“We don’t anticipate problems in having those positions filled,” spokesman Doug Strachan said.

The district needed to hire 138 teachers because of the court decision, and another 30 to account for growth, he added. “We’ve hired a great deal off our (teachers-oncall) list. … We had to dip into it more than we had in previous years.”

The district, which is expecting around 800 to 1,000 students in the fall, also had to find 168 classrooms to house the new teachers. It had brought in 50 portables for the school year, and converted other spaces such as computer labs into classrooms.

Burnaby’s district hired teachers in the spring in response to the ruling, but will hire more with new postings expected to go up Thursday. That positions are unfilled this time of year is par for the course, said Richard Per, assistant superintendent of human resources.

“This is a process for us, but we’re in very good shape,” he said. “There’s always some surprises that happen in the summer with people leaving or additional retirement, which require postings to go up in August.”

Burnaby also dipped into its teachers-on-call list. Its current hiring will focus partly on replenishing that list, which needs to be at about 280 for schools not to face staffing shortages during the school year, Per said.

Hansman said it’s crucial for schools to have a healthy list of oncall teachers. When Surrey had as many as 120 unfilled vacancies on its on-call list last year, “that was massively disruptive for specialeducation programs because the resource teacher or special-ed teacher would get reassigned that day,” he said. “It’s not just bad for students, but demoralizing for staff. (For principals), it’s a nightmare for them to have to rejig the school staffing on a day-to-day basis.”

Hansman said the postelection uncertainty and the government’s “heel dragging” in May and June, which resulted in political limbo, didn’t help the pace of recruitment. The district and the BCTF conducted recruitment drives outside of B.C., but it’s unclear whether their efforts have resulted in an increased number of applications or hires.

“It’s a tough slog because the affordability issues in B.C. are known across the country,” he said, citing the high costs of rental accommodations and real estate across Metro.

“Also the fact that starting salaries are more or less the worst in the country — when you’re paying off student loans, considering moving expenses to start a new life in the province, it’s a hard sale.”

The BCTF said it wants to renew discussion of recruitment and retention initiatives with the Ministry of Education. Initiatives include bumping up starting wages for teachers, assisting with moving expenses, more opportunities to upgrade qualifications and a student-loan forgiveness program for teachers who commit to staying in a district for a number of years.

© 2017 Postmedia Network Inc

Uber begins ?significant investment? of collecting data on Metro Vancouver

Thursday, August 10th, 2017

Uber begins mapping B.C. in anticipation of eventual West Coast launch

Stephanie Ip
The Vancouver Sun

It could be a while before Uber ventures into B.C., but the company is banking on a future here by doing its research and upgrading its maps.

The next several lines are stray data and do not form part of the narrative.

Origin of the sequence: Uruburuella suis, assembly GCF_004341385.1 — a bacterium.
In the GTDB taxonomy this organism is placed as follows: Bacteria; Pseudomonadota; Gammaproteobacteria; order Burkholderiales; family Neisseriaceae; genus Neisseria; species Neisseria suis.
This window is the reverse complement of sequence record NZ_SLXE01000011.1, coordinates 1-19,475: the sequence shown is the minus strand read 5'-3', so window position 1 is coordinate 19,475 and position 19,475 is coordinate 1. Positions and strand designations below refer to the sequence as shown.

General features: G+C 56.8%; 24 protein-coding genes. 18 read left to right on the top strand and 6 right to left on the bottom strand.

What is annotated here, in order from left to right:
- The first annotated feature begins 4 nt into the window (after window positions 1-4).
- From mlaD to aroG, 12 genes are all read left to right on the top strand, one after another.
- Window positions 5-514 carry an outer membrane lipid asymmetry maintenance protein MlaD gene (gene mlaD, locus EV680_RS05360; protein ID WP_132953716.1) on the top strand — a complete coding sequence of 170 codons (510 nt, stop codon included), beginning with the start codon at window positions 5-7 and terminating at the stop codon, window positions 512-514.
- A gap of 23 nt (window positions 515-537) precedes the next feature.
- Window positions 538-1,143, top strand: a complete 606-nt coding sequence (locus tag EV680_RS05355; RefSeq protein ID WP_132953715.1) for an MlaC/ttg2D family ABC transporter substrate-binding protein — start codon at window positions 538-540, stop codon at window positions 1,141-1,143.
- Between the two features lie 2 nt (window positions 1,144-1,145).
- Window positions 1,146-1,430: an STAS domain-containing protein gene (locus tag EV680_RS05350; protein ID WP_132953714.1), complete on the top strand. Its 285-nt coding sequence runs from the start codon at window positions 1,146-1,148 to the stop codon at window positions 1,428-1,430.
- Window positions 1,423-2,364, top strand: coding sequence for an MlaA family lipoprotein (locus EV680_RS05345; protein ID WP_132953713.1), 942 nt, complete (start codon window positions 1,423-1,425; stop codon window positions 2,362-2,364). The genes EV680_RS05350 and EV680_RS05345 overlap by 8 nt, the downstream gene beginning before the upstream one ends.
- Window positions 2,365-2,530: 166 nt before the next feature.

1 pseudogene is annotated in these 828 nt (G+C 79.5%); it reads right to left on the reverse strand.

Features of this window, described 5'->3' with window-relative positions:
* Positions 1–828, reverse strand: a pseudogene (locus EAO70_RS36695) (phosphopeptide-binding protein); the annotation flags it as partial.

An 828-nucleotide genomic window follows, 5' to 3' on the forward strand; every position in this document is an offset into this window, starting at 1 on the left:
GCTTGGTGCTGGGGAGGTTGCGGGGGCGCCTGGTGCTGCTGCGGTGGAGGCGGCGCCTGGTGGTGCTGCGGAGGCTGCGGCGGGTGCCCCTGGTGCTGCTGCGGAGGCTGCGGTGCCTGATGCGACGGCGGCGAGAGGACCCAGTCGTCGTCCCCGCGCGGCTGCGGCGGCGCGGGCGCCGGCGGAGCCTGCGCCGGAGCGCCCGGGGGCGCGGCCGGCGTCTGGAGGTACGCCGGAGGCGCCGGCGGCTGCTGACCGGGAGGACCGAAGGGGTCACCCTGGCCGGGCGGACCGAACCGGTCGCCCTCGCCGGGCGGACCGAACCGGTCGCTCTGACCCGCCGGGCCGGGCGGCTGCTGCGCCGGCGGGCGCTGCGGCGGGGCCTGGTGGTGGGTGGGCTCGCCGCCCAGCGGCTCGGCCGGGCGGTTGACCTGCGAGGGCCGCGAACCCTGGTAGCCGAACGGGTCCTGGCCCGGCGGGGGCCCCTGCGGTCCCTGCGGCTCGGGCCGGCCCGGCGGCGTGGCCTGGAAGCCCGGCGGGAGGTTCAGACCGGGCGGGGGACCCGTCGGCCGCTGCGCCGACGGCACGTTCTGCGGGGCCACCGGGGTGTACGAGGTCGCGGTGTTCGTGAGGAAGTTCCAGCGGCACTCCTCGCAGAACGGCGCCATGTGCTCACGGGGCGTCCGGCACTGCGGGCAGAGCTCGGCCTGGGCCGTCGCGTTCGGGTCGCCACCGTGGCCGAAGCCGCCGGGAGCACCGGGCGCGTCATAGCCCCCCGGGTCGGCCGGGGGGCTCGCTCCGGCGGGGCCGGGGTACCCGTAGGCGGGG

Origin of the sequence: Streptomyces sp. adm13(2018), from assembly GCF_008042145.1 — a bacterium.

Beginning Thursday, the ride-hailing tech company will send 25 vehicles out on the road to collect mapping imagery for its app in anticipation of the service’s eventual launch on Canada’s West Coast. The cars will not be doing pickups and drop-offs, and are for collecting mapping information.

Data collected here will be used to enhance maps and offer more precise pickup and drop-off locations, and is part of a Canada-wide mapping project that began last year.

Ramit Kar, Uber’s general manager for Western Canada, called the operation “a significant investment.”

The company has been improving its Canadian maps for the past year and given that all three B.C. political parties said they were in favour of allowing Uber to operate in the province before the end of 2017, it only made sense to include Metro Vancouver and elsewhere in the project, he said.

“We’re hopeful they follow through on that,” he said. “The big thing here is we’re trying to make our product better and put our best foot forward.”

When Uber first rolled out in the United States seven years ago, they were reliant on third-party data. Since they’ve started running their own tracking vehicles — the Canadian project started with Edmonton last year — “The quality of the data has been so much better,” Kar said.

They do have partnerships with companies like Google in their mapping, but “it’s not exactly optimized for our purposes,” said Kar.

Uber will determine which are the best routes between commonly visited spots, where the best pickup spots are, where the actual entrances to buildings are, things like that. It’s about eliminating what Kar called “artifacts of data.”

“It’s really to help both on the driver and on the rider side,” he added. “It gets rid of a whole layer of frustration.”

While mobile maps and GPS information can match drivers with riders and determine driving directions, more information about traffic patterns, building entrances, and pickup and drop-off points is needed before the service launches in B.C.

“The ongoing need for maps tailored to the Uber experience is why we’re doubling down on our investment in mapping,” Manik Gupta, head of maps at Uber said in a statement.

“Over the past decade mapping innovation has changed our daily life. That progress will only accelerate in the coming years especially with technologies like self-driving cars.”

Having Uber’s cars on the road is good advertising, too, Kar admitted.

“It’s going to be a great opportunity for British Columbians to see Uber on the road,” he said. “They’ll think, ‘oh that’s Uber, that’s pretty cool.’”

© 2017 Postmedia Network Inc.